Merritt earned an undergraduate degree in creative writing at the University of North Carolina at Chapel Hill in 2000. During her student days she published several works of prose and poetry in the Cellar Door, the UNC undergraduate literary magazine. In 1997 her short story “The Delicate Sound of the City” won first place in the Cellar Door‘s annual writing contest and was featured in the Winter 1997 issue of the magazine. Merritt also published the short story “Volvo” in the magazine’s Fall 1996 issue. Merritt’s poem “The Mourning” won 2nd place in the writing contest in 1998 and was included, along with two of her other poems, in the Spring 1998 issue.
Merritt, now 37, was in her early 20s when she published in the Cellar Door. She may regard these works as freshman efforts. But we think they show signs of a writer with great promise.
On this day in 1958: Capping an 18-year legal struggle, the Ackland Art Museum is dedicated at the University of North Carolina. As specified in his bequest, the museum’s benefactor, William Hayes Ackland, is interred within the building with a recumbent statue on his marble sarcophagus.
When he died in 1940, Ackland, a Washington lawyer, left $1,395,000 to Duke University for an art museum. The school’s trustees declined — reportedly out of the belief that the sarcophagi and recumbent statues of three Dukes in the Duke Memorial Chapel were ample. UNC and Rollins College, Ackland’s second and third choices in an earlier will, were left to wage a long court struggle over the bequest. UNC — whose lawyers were not above arguing that that Duke and UNC were “alike as two peas in a pod” — finally won out.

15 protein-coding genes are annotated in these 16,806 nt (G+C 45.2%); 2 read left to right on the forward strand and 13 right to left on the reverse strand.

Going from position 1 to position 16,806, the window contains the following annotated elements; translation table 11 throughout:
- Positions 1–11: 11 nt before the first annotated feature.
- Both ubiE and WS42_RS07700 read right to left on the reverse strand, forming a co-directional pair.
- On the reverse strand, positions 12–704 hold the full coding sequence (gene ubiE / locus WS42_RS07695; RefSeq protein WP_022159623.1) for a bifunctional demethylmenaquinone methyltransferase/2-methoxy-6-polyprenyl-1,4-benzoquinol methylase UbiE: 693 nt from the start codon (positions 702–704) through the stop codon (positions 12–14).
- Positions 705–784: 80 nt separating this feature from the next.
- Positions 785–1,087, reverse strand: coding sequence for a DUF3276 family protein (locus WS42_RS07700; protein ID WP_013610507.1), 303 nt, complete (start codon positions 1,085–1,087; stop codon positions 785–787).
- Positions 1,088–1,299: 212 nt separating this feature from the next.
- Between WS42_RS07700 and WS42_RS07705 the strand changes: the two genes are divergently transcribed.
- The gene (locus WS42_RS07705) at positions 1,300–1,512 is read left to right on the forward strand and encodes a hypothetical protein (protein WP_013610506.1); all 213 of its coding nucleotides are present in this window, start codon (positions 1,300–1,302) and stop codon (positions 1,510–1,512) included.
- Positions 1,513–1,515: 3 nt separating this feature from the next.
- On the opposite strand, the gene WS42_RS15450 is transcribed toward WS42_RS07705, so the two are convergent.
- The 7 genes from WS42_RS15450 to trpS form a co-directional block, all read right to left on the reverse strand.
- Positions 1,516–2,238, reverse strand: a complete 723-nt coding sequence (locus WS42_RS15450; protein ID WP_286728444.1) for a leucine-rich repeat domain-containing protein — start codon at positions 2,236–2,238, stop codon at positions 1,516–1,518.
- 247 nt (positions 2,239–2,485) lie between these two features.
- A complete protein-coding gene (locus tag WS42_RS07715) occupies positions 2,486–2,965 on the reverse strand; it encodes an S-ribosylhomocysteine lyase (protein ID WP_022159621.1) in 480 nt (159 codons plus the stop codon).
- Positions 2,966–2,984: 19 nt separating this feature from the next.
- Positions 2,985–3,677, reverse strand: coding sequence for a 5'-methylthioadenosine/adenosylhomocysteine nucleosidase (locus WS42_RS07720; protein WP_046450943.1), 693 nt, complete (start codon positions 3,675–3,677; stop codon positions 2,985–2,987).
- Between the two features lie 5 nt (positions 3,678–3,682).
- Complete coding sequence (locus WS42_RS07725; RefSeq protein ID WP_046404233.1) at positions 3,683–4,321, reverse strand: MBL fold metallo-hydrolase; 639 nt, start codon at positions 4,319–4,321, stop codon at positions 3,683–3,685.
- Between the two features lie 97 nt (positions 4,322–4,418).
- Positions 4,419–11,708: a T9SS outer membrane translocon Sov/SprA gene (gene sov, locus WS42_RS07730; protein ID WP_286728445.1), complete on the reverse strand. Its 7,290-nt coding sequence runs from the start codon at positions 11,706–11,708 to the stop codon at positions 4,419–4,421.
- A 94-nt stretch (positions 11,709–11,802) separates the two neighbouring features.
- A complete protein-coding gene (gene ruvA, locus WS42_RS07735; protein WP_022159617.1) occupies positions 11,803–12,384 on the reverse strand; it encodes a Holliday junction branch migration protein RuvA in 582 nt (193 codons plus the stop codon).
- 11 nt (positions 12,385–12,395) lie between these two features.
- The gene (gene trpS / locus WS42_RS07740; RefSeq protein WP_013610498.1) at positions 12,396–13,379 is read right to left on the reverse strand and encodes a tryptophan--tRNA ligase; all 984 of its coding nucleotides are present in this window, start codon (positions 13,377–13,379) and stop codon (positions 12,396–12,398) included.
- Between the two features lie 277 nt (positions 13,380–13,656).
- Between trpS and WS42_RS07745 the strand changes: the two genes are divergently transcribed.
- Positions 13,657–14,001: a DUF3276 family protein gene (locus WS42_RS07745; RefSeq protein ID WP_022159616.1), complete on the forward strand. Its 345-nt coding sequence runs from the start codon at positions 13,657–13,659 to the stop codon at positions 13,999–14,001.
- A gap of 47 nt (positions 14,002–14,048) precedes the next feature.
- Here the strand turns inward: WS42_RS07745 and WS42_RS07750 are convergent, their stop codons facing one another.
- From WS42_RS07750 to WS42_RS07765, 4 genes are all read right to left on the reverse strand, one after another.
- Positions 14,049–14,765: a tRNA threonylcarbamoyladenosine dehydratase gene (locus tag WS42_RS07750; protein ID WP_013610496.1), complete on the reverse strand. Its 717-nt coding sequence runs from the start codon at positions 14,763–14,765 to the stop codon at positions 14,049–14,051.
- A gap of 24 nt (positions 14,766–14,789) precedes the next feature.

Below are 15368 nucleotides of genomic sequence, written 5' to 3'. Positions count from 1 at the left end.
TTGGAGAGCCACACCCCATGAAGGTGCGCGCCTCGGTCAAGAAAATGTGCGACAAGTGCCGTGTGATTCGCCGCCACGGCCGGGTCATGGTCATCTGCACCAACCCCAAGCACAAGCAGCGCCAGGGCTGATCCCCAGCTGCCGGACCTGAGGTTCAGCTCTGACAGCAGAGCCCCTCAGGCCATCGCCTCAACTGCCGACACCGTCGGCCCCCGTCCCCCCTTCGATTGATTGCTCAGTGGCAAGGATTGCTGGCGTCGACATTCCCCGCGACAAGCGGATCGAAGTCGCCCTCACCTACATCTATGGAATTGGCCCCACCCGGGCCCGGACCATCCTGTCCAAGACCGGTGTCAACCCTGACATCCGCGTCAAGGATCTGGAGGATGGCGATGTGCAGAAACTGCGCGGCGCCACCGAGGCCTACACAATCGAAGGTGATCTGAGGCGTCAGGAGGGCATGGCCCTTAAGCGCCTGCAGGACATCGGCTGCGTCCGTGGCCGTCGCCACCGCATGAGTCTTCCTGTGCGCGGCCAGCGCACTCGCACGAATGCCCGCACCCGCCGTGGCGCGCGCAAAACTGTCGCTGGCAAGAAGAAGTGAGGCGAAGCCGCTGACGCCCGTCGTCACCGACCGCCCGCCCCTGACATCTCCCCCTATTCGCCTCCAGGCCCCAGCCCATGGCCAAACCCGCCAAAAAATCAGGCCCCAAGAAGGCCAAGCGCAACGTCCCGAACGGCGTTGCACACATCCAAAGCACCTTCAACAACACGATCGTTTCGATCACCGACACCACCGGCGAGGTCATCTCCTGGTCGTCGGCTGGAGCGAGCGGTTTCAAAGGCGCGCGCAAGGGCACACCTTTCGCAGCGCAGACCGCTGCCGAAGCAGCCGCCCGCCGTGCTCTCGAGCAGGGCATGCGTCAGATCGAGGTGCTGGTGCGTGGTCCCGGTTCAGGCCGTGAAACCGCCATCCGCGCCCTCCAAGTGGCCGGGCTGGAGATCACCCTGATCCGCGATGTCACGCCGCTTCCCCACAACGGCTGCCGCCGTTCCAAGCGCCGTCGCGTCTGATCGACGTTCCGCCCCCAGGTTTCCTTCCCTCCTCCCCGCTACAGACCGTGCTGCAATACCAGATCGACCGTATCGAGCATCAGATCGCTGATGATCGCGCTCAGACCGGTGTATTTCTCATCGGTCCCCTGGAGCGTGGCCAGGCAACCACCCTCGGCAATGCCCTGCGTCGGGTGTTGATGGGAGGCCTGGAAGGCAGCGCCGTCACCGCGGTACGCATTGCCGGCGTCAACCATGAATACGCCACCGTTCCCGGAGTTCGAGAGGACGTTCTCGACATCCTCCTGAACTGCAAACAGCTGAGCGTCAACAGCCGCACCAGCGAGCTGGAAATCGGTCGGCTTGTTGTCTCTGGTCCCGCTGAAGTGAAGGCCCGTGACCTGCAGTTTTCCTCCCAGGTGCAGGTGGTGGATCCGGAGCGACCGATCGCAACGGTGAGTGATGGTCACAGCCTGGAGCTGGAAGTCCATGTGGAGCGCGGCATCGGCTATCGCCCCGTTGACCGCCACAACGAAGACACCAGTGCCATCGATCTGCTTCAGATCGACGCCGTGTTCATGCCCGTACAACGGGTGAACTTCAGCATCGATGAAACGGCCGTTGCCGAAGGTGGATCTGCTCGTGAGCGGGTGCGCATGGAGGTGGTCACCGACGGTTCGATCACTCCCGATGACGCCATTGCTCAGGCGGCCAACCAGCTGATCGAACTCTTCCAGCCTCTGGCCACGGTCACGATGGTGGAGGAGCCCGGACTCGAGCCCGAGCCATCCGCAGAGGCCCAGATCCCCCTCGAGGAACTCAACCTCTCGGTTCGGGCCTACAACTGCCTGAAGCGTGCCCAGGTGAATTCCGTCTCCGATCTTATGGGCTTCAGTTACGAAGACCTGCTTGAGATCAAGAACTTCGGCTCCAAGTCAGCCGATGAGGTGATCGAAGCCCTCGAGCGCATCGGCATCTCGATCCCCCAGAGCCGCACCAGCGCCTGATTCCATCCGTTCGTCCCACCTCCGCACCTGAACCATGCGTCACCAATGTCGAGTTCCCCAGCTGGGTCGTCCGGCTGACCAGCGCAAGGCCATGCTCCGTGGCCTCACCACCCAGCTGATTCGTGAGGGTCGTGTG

At the suggestion of the Davie County Public Library, the North Carolina Digital Heritage Center has just published online one of my favorite little books from the North Carolina Collection: Douglas Rights’s A Voyage Down the Yadkin – Great Peedee River.
The book describes a journey taken by the author in a rowboat down the Yadkin and Pee Dee Rivers from North Wilkesboro to Georgetown, S.C. The trip began in September 1925 and was completed in 1928 (in several stages — he wasn’t on the river the whole time). The sketches included in the book were originally published in newspapers in Winston-Salem. The lively, conversational tone of the writing combined with the glimpses it gives into a very different North Carolina make for a fascinating read.
As an example of fine prose to be found in these pages, here’s a memorable description of a man in a now long-forgotten profession: ferryman. J.C. Corum manned the ferry near Shoals, N.C., located in Surry County between Mt. Airy and Winston-Salem:
“Mr. Corum is a ferryman to be remembered. He reminded us of that famous boatman Charon who transports troubled souls over the river Styx. It is a delight to see him pole a small wooden boat across the river. It is with him a ceremony stately and solemn. Over six feet in height he stands upright in the board, using a sapling pole twice his length. Without bending the knee or winking an eyelash he sweeps one end of the pole into the water. This impulse shoots the boat ahead on a straight line as if it were driven by motor power. Between sweeps he stands poised as a Grecian statue. A dozen powerful strokes bring him safe to the opposite shore where with countenance still unmoved he casts the stay chain over the moorings.”
Douglas Rights was a Moravian bishop with a lifelong interest in natural history and Native Americans in North Carolina. His book The American Indian in North Carolina (1947) was an important work on the topic and his collection of Native American artifacts, part of which is housed at UNC-Chapel Hill, is a valuable resource for researchers.